PlayCleanGo program to hold first Stop Invasive Species in Your Tracks Day June 8 at Itasca State Park
PlayCleanGo: Stop Invasive Species in Your Tracks announces the first annual, Minnesota PlayCleanGo Day on Saturday, June 8, inviting individuals and families to take to the great outdoors, visit a campground or park, take a walk, hike, bike, ATV, off-road vehicle or horse ride on Minnesota trails, while supporting the efforts to stop the spread of terrestrial (i.e. land-based) invasive species.
Itasca State Park is one of the sites participating in the effort.
Volunteers across the state will be on-hand at Minnesota trail heads and recreation sites to promote the use of trails, parks and recreations sites and to bring awareness on how to help stop the spread of terrestrial invasive species on our treasured Minnesota land.
PlayCleanGo is working with a group of interagency and community partners including the University of Minnesota Extension, Minnesota Departments of Agriculture and Transportation, Explore Minnesota and Minnesota Department of Natural Resources to promote awareness, understanding and cooperation to stop the spread of terrestrial invasive species.
PlayCleanGo will be at Itasca State Park from 11 a.m. to 3 p.m. June 8. The public is invited to visit one of the locations where volunteers will be available to answer questions and hand out information.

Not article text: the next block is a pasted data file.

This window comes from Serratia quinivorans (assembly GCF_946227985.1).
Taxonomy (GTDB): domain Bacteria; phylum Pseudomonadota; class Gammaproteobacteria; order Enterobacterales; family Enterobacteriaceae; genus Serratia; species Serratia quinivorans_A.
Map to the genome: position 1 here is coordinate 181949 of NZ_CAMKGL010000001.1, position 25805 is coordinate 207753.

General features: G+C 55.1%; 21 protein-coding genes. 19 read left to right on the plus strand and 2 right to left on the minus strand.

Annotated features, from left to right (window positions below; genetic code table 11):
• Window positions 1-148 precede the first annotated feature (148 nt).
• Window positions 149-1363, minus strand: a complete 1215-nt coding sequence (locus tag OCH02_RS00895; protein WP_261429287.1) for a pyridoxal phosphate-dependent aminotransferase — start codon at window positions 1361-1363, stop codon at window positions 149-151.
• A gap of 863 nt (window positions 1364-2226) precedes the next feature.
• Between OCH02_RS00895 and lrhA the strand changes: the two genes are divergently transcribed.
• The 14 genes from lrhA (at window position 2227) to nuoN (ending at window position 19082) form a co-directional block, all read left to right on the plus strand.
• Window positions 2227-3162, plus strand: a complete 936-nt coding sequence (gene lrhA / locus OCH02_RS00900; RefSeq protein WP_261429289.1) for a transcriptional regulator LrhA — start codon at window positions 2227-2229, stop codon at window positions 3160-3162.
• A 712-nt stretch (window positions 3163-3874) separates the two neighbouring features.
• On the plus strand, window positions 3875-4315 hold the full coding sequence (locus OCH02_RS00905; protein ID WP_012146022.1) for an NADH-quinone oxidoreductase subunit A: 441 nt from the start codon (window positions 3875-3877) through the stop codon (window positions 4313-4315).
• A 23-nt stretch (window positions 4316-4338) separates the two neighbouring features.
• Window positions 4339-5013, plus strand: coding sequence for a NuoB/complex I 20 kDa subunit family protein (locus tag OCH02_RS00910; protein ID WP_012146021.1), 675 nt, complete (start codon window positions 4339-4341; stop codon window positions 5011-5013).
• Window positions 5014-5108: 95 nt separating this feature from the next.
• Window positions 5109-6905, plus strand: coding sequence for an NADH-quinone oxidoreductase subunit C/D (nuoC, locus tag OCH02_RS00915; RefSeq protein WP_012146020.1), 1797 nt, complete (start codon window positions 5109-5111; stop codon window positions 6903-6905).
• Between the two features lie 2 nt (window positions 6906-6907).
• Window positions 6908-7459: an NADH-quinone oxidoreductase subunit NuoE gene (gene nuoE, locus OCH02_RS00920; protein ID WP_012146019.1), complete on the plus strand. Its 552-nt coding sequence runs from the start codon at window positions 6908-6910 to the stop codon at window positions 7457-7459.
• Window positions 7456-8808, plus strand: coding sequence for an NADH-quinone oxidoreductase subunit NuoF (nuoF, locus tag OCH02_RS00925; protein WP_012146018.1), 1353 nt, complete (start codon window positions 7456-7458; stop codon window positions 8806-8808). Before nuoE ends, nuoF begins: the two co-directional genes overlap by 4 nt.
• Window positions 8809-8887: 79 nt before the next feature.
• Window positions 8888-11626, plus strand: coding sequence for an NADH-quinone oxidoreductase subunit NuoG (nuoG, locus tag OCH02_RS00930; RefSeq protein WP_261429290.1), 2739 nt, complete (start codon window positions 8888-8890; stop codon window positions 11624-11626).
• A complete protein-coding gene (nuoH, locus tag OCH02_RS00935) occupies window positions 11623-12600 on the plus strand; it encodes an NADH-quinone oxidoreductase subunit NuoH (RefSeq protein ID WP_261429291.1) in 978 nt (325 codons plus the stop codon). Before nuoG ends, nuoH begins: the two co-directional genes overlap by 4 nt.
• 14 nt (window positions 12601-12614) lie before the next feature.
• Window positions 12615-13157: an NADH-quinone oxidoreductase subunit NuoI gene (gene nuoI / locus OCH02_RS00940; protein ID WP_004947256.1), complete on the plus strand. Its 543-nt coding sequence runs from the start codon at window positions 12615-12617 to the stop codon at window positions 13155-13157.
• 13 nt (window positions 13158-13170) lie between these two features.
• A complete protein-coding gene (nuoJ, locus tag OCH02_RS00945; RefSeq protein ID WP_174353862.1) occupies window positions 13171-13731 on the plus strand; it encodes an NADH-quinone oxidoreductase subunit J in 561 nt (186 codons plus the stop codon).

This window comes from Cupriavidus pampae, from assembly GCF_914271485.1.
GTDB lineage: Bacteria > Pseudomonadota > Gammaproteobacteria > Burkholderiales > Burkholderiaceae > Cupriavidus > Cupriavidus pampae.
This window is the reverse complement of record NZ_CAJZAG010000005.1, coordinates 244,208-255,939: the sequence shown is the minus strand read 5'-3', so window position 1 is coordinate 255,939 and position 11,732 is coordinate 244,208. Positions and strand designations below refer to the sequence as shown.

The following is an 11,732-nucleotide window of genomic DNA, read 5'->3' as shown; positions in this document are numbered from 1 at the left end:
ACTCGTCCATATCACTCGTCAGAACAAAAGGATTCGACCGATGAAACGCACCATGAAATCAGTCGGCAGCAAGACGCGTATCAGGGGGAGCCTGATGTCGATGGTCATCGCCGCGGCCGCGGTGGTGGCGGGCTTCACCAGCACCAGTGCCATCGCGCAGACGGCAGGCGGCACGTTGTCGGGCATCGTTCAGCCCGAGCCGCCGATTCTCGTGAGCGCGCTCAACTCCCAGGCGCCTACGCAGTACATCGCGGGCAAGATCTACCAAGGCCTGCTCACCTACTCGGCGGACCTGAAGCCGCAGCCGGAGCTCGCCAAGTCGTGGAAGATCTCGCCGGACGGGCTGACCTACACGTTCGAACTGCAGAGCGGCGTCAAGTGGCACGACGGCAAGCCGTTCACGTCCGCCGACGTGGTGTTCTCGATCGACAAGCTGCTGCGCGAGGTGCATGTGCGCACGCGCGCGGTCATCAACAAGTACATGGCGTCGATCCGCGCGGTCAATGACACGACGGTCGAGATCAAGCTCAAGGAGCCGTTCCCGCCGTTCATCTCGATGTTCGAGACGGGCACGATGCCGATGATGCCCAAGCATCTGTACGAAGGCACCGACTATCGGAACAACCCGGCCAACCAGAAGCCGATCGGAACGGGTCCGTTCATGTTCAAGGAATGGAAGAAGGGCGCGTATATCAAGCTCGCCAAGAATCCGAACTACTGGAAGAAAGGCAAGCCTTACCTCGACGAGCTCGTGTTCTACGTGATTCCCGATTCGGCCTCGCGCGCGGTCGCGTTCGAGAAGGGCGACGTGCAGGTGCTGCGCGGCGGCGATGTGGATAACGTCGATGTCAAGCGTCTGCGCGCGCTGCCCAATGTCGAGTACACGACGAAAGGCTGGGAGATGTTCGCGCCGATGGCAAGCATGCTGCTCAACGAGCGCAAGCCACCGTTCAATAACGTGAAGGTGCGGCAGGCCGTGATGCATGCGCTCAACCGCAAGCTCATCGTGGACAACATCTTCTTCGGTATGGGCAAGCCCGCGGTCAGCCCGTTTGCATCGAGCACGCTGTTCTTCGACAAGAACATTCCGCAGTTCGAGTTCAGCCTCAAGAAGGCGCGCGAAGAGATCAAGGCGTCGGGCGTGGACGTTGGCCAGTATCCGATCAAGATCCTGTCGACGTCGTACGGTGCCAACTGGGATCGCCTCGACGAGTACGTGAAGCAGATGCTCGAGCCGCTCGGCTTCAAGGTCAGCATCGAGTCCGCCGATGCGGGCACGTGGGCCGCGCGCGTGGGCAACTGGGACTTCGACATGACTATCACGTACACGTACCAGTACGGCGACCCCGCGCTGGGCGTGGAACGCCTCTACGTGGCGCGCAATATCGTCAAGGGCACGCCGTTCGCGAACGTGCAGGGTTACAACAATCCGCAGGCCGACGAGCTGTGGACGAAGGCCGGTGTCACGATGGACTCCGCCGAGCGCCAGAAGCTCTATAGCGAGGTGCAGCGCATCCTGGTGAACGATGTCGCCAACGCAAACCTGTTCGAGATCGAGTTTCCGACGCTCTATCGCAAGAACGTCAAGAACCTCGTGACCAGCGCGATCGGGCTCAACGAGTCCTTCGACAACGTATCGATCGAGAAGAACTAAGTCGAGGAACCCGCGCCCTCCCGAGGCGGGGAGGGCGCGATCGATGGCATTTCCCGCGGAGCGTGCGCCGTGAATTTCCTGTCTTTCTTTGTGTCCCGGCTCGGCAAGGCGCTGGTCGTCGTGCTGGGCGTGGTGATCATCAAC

PlayCleanGo is an education and outreach campaign for outdoor recreationalists. The goal is to encourage outdoor recreation like off-road vehicle use, hiking, biking, horseback riding and more, while protecting valuable natural resources. The objective is to stop the spread of terrestrial invasive species through changes in public behavior. The campaign is designed to encourage simple and quick steps to help prevent the spread of invasive plants and animals while encouraging outdoor recreation.
Following these simple steps can help stop the spread of terrestrial invasive species:
n Arrive with clean gear.
n Burn local or certified firewood.
n Use local or weed-free hay.
n Stay on the trails.
n Before leaving, remove mud and seeds.
Terrestrial invasive species are land-based plants, animals and micro-organisms that are not native to a particular area. They are also species that are capable of causing severe damage in areas outside their normal range; harming the economy, the environment or human health once they become established. The term “invasive” is reserved for the most aggressive non-native species capable of changing site or living conditions for the worse where they establish.
A few of the common invasive species found on land include earthworms, Canada thistle, common buckthorn, wild parsnip and the two fungal species that cause Dutch elm disease and oak wilt. The emerald ash borer is a terrestrial invasive species relatively new to the state that has the public concerned about the health of their ash trees.
Visit www.playcleango.org for more information on how to become a PlayCleanGo partner.